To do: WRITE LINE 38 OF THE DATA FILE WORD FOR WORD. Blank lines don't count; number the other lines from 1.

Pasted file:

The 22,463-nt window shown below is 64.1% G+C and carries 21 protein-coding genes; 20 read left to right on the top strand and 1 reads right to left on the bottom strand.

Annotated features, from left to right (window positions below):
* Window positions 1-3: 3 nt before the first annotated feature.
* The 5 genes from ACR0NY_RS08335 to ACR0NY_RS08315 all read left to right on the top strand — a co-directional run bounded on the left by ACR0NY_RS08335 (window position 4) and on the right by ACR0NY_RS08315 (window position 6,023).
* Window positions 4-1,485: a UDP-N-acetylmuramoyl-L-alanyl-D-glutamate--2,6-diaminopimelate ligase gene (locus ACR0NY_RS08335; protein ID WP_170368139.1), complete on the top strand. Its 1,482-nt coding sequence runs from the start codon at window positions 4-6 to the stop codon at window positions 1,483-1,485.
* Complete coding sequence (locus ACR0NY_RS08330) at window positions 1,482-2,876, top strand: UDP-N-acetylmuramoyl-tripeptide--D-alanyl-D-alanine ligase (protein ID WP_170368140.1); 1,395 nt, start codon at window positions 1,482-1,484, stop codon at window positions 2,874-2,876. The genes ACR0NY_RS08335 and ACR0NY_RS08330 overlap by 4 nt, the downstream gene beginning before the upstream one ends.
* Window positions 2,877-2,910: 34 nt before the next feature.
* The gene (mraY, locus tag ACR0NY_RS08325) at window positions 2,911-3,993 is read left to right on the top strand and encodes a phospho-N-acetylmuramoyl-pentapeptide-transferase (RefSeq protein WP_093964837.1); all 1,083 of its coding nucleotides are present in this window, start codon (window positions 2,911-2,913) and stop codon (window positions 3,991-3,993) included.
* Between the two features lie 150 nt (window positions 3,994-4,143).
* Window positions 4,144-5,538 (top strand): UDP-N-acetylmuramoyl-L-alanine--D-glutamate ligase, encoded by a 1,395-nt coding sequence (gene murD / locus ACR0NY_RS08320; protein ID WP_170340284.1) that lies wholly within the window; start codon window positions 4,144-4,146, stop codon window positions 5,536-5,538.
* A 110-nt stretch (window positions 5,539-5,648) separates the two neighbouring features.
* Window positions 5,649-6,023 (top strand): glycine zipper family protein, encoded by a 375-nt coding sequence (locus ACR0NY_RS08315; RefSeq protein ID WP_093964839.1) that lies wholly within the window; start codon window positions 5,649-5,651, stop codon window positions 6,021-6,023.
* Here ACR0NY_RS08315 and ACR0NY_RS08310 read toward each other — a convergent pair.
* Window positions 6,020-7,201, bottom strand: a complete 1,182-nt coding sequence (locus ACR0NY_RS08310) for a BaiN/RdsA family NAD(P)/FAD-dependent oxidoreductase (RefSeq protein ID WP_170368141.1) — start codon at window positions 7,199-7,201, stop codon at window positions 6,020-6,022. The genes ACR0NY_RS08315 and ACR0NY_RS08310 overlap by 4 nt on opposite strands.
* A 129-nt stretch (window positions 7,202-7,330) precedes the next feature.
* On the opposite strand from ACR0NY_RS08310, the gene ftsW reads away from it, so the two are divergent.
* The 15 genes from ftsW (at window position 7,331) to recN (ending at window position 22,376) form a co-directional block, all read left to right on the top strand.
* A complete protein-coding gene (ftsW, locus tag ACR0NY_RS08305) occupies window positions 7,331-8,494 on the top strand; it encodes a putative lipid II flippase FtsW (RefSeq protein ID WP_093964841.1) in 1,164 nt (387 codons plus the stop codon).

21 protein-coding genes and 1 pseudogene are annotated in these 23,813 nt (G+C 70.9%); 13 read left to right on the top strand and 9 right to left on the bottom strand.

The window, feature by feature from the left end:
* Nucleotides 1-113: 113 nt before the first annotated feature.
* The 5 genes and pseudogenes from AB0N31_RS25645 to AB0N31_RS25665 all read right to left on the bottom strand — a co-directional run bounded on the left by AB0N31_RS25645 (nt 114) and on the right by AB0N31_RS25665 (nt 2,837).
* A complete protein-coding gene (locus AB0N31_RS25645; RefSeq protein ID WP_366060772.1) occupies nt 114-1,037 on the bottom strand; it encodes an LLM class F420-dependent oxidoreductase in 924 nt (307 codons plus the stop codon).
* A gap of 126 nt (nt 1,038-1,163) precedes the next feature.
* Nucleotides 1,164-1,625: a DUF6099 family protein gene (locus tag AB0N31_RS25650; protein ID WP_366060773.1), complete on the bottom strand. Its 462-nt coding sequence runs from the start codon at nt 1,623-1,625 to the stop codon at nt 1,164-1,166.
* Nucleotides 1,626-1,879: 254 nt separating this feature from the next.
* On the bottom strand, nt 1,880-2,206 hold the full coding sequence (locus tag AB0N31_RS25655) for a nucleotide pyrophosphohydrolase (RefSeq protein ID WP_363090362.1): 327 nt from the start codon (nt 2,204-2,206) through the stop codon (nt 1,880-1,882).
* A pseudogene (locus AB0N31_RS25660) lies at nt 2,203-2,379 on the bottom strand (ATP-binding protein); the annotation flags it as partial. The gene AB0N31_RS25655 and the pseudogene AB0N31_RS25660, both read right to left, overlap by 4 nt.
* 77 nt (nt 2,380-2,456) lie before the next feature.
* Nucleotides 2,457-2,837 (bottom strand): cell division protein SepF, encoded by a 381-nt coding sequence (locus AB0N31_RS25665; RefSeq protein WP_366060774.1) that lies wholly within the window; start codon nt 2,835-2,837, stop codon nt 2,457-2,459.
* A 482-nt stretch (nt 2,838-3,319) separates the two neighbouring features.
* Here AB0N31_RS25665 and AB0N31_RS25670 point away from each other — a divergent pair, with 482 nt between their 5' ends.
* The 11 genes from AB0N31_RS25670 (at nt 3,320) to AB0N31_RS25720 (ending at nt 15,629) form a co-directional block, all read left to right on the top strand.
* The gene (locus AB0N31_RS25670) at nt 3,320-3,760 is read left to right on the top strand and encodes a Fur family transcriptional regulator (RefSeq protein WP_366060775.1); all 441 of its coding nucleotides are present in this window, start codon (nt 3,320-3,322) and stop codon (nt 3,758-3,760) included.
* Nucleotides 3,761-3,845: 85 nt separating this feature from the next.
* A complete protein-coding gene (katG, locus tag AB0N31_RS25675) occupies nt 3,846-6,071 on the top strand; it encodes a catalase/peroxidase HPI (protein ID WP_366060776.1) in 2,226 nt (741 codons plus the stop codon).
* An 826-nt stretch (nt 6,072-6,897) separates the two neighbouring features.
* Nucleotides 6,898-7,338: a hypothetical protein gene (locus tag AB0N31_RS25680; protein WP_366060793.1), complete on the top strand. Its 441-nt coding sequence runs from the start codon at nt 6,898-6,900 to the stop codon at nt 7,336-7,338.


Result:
* Nucleotides 6,898-7,338: a hypothetical protein gene (locus tag AB0N31_RS25680; protein WP_366060793.1), complete on the top strand. Its 441-nt coding sequence runs from the start codon at nt 6,898-6,900 to the stop codon at nt 7,336-7,338.